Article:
Draw a Straight Line From Your Customer to What You Sell

If you can’t draw a line between those two, you need to rethink one or the other. Because ain’t nobody gonna buy something that doesn’t give them something else.

by | Dec 11, 2017 | 0 comments

[ess_post]

Draw a Straight Line From Your Customer to What You Sell

I’m going to give you the straight goods (mind the pun) on keeping your customers and your offers tightly coupled, because sales.

I used to work with startups in the academic world, building fast-growing companies out of their big ideas. Well, that was the idea, anyway. While attitude and discipline make the difference between those that make it and those that don’t, if your offer and your customers are not aligned, all the hard work ethic in the world won’t save you.

When I take a startup through its business model design, we follow a pretty rigid process to ensure this alignment happens. All of this translates to other types of businesses as well, whether you are building a high growth startup, a small bricks and mortar business, an online service-based business or any other model.

The foundation is simple.

Your customer is motivated to make a purchase based on one of two things:

Pains they are having trying to get a specific “job” done.

Or:

Visions of a better life in some small or significant way.

The former is problem-based and deals with real-time challenges and the latter is future focused and could be considered more complementary and luxury.

Do the analysis on both. Look at your customers and figure out what those jobs are that they are trying to get done. (Think “jobs”, such as “things I need to get done” vs “where I punch my time card”).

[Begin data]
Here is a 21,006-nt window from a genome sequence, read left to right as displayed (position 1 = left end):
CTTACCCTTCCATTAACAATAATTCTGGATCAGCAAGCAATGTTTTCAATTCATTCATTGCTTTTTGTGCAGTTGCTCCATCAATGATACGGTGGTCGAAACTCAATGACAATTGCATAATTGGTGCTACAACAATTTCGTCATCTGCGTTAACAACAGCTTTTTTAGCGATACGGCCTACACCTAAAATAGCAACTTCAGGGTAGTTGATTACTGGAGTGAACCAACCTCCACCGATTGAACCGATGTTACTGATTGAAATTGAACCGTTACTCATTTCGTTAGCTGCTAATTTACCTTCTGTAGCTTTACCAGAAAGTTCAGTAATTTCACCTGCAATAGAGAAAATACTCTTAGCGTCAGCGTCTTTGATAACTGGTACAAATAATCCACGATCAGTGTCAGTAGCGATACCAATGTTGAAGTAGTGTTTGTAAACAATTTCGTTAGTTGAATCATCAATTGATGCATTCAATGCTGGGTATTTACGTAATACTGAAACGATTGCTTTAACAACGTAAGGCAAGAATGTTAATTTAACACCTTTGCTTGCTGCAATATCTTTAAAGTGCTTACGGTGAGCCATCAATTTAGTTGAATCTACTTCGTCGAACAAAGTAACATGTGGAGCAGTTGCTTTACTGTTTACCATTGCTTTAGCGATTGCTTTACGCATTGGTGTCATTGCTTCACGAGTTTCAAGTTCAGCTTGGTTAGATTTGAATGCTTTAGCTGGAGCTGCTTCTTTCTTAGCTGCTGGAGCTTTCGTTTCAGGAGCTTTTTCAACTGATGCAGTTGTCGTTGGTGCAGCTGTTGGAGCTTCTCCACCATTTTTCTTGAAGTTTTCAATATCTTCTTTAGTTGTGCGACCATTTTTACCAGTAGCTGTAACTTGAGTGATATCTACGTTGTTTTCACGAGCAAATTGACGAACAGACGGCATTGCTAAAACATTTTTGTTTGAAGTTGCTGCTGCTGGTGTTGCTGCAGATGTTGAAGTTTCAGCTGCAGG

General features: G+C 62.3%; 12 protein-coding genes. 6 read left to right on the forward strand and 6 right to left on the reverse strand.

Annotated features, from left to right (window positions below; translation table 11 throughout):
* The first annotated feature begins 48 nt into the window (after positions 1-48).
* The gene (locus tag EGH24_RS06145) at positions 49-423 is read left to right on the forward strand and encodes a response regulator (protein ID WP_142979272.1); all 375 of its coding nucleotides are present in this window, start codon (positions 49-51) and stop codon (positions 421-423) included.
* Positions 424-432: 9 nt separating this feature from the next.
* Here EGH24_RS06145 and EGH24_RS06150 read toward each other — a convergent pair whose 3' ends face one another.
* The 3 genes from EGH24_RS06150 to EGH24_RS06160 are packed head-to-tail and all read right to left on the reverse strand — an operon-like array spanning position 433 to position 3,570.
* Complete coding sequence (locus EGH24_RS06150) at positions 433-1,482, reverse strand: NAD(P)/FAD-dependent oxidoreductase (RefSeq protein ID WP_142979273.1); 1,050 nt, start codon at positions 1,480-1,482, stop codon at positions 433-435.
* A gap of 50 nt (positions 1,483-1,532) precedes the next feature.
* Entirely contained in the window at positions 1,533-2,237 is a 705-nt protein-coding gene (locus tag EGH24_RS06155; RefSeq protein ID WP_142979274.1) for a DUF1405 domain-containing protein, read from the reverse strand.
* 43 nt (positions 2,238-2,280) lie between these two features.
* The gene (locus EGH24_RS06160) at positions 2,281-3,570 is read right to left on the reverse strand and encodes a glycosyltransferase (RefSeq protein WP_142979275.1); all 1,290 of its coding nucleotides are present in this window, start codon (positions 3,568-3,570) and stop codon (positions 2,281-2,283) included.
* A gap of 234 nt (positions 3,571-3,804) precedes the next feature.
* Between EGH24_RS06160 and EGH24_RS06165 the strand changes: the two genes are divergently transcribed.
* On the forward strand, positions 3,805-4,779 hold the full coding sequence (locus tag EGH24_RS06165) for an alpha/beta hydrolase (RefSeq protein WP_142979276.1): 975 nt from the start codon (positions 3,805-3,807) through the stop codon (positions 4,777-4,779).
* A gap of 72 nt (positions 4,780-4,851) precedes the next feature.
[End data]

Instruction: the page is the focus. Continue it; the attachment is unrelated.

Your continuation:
Then, determine what challenges they have getting those jobs done, and what they stand to gain if those jobs are done, and done well. Determine the future state.

Now, turn around and look at that offer/those offers you’ve designed. What does your customer stand to gain from your offers? What benefits will they enjoy from your product or services?

Now, literally, draw a line from those benefits and match each one of them up with a pain or a gain that your customer has or wants to achieve.

If you can’t draw a line between those two, you need to rethink one or the other. Because ain’t nobody gonna buy something that doesn’t give them something else.

Tell me in the comments…

Are your offers aligned with your customers’ pains and gains?

[ess_post]

Get Down To Business

You’ve been looking for a lifeline – here it is

Sign up for the Get Down to Business newsletter and I’ll send you weekly articles, tips and tools that you can use on your entrepreneur’s journey. I promise not to fill your inbox with anything other than useful, actionable, timely stuff.

<!-- LightWidget WIDGET --><script src="//lightwidget.com/widgets/lightwidget.js"></script><iframe src="//lightwidget.com/widgets/429c21063150529eb1dd01413a08858c.html" scrolling="no" allowtransparency="true" class="lightwidget-widget" style="width: 100%; border: 0; overflow: hidden;"></iframe>